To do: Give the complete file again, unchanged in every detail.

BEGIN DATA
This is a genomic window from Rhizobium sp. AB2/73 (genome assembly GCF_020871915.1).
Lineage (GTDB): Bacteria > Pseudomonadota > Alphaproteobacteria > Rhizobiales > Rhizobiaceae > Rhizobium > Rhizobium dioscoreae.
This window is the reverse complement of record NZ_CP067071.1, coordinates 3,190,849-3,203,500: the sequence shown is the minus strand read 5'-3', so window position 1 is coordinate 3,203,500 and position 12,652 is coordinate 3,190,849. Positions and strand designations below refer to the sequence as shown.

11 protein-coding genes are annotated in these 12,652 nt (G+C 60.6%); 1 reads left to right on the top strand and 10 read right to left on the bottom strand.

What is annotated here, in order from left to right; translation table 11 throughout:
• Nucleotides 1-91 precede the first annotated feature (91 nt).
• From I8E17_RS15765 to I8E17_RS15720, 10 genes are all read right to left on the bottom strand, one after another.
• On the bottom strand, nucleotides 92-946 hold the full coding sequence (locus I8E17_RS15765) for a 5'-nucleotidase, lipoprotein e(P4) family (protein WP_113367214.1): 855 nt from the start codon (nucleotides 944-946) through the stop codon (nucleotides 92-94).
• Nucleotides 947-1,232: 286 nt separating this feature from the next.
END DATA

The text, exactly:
This is a genomic window from Rhizobium sp. AB2/73 (genome assembly GCF_020871915.1).
Lineage (GTDB): Bacteria > Pseudomonadota > Alphaproteobacteria > Rhizobiales > Rhizobiaceae > Rhizobium > Rhizobium dioscoreae.
This window is the reverse complement of record NZ_CP067071.1, coordinates 3,190,849-3,203,500: the sequence shown is the minus strand read 5'-3', so window position 1 is coordinate 3,203,500 and position 12,652 is coordinate 3,190,849. Positions and strand designations below refer to the sequence as shown.

11 protein-coding genes are annotated in these 12,652 nt (G+C 60.6%); 1 reads left to right on the top strand and 10 read right to left on the bottom strand.

What is annotated here, in order from left to right; translation table 11 throughout:
• Nucleotides 1-91 precede the first annotated feature (91 nt).
• From I8E17_RS15765 to I8E17_RS15720, 10 genes are all read right to left on the bottom strand, one after another.
• On the bottom strand, nucleotides 92-946 hold the full coding sequence (locus I8E17_RS15765) for a 5'-nucleotidase, lipoprotein e(P4) family (protein WP_113367214.1): 855 nt from the start codon (nucleotides 944-946) through the stop codon (nucleotides 92-94).
• Nucleotides 947-1,232: 286 nt separating this feature from the next.